The difference, even between a bronze or platinum plan, is mostly a matter of copayments, premiums and deductibles rather than benefits. This could make it easier for consumers to compare plans — but will also likely limit the options available and therefore restrict consumer choice. The ObamaCare calls for every state to have an exchange running by Jan. 1, 2014.
We don’t yet know what rules these exchanges will operate under, so we can’t know what insurance plans will eventually be sold there. But chances are good that you might not be able to find the combination of benefits, deductibles and so on that best meets your needs.
The exchanges also provide a mechanism through which Washington can funnel subsidies. That is, individuals who buy insurance through an exchange may be eligible for subsidies designed to reduce the cost of that insurance.
No one will have to purchase a policy through an exchange — but subsidies are only available for insurance bought through one, so the non‐exchange insurance market may find it difficult to survive. Plus, many businesses may find it advantageous to stop offering the health insurance that they now provide, leaving their employees with no choice but to buy on the exchange.
The experience of exchanges already operating in Massachusetts and Utah suggests that, in practice, they’ll be fraught with problems, including high premiums and an unwillingness of insurers to participate. They’ll also face “adverse selection” issues: An exchange tends to attract the sickest and most costly patients, driving up premiums and leaving people trying to get insurance through it facing high costs and problems getting care.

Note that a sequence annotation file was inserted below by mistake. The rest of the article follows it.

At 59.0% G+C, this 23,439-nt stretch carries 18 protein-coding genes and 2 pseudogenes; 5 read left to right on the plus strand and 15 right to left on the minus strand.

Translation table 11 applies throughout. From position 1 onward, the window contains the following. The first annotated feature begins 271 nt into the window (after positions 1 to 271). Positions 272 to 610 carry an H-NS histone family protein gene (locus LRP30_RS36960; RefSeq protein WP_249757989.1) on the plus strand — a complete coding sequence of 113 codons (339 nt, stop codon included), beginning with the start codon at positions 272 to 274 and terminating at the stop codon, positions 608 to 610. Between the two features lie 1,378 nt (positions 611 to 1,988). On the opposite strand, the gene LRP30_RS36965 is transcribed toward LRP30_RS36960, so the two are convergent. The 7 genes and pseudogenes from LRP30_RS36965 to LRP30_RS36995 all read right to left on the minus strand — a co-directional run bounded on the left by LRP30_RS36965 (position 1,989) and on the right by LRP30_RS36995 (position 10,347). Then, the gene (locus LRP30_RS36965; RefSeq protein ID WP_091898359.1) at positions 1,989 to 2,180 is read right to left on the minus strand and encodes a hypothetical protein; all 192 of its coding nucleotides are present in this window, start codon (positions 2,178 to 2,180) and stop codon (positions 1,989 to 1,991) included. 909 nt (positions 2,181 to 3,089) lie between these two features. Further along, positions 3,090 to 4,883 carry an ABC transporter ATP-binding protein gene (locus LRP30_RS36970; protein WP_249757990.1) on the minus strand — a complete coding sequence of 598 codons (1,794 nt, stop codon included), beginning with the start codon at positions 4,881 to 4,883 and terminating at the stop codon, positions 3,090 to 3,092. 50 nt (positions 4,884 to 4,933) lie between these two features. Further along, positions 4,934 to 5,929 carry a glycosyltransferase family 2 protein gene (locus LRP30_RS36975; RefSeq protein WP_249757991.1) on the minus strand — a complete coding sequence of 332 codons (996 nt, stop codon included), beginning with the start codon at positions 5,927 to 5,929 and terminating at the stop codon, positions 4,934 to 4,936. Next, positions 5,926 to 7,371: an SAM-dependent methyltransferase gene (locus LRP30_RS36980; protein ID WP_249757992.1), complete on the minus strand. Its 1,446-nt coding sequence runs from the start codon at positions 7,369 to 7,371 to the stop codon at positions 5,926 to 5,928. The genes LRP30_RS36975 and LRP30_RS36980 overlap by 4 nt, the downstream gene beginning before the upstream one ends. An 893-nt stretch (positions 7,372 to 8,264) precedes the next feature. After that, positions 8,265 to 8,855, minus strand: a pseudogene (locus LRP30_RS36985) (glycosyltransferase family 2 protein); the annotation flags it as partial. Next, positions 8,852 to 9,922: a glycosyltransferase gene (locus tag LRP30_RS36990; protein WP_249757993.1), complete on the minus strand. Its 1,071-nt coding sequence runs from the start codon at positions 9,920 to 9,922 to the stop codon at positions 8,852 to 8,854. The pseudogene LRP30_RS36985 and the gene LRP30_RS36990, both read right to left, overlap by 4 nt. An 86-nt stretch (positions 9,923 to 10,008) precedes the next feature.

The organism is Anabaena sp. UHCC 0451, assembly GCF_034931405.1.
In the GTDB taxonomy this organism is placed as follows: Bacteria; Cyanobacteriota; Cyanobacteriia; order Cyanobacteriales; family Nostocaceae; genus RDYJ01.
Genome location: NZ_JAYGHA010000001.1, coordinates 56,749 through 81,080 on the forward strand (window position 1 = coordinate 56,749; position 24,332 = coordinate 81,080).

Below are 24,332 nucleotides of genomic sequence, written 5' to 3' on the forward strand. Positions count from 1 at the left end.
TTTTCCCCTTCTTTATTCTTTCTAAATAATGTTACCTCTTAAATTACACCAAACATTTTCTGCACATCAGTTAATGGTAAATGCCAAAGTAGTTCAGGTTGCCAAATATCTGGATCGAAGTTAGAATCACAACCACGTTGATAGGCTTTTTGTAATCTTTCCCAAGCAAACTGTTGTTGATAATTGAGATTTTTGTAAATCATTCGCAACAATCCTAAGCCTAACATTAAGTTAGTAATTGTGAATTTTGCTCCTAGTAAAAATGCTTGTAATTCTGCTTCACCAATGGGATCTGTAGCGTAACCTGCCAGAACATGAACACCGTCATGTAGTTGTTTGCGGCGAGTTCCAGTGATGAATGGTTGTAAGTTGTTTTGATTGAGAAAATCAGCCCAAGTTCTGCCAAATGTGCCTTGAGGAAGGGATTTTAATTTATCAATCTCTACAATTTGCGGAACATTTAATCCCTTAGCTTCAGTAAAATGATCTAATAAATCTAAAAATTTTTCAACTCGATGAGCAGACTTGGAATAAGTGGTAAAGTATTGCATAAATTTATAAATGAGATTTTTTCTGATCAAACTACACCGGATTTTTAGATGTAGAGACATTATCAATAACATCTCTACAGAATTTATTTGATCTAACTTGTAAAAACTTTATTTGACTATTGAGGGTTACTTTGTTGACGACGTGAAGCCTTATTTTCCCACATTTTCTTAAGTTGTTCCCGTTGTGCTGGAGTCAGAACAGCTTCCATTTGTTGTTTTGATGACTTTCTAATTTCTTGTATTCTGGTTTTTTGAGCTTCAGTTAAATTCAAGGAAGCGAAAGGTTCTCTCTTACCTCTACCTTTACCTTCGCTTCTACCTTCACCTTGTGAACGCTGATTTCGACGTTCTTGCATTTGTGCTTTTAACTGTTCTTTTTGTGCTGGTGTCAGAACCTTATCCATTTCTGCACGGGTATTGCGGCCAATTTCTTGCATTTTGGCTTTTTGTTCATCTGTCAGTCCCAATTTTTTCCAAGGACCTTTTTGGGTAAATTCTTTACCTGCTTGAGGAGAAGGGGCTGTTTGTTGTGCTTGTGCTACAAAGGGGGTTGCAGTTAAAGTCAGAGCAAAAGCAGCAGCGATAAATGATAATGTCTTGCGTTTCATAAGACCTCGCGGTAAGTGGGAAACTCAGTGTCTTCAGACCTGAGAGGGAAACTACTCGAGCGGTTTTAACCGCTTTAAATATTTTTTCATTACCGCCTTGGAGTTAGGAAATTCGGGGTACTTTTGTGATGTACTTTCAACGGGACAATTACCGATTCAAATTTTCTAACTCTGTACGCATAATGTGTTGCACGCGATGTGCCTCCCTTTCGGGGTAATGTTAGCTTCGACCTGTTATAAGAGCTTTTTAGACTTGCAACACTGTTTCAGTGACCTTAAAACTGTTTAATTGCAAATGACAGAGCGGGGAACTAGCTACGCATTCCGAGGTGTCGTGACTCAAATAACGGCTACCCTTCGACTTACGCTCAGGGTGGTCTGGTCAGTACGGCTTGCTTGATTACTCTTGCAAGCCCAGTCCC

Cuomo and Christie took the steps they did because, while ObamaCare requires every state to have an exchange, it doesn’t force a state to set up or operate it. If a state fails to establish one (as in Jersey), the federal government will step in and set up the exchange itself.
At least, it’s supposed to step in. Whether the feds actually can set up exchanges in more than 20 states is an open question. Certainly, Congress seems unlikely to appropriate money for them to do so.
In some ways, there’s not much difference between a federal and a state exchange. The law authorizes the feds to “ensure that states with exchanges are enforcing federal standards.” In other words, each state is free to set up an exchange, as long as it does so exactly as the federal government wants it to. In fact, in establishing its exchange, New York may find that it has actually outsourced control over state insurance laws to the feds.
By setting up its exchange, New York also wins the dubious privilege of paying the full cost for operating it. If the feds set up an exchange in New Jersey, they’ll have to pay for it. Thus, Cuomo has imposed about $100 million a year in costs on New York taxpayers. Christie, by contrast, may well have saved Jersey taxpayers from that burden.
And, by rejecting a state‐run exchange, Christie has potentially freed New Jersey businesses from ObamaCare’s mandate that all employers with 50 or more workers provide health insurance or pay a tax of $2,000 per worker.
Potentially, because that mandate only kicks in if at least one employee qualifies for subsidies under the exchange — and, under explicit language of the ObamaCare law, subsidies aren’t available through a federally run exchange.
The Obama administration has claimed the authority to unilaterally rewrite the law in order to offer subsidies through a federal exchange. The issue is surely headed to the Supreme Court; it’s anyone’s guess how the justices will rule. But if the courts uphold the plain language of the statute, New Jersey and other “refusenik” states will find themselves at a significant competitive advantage when it comes to attracting businesses.
Come 2016, Cuomo and Christie may well face off in a race for the presidency. For now, their contrasting approaches to ObamaCare are a pretty clear indication of that debate.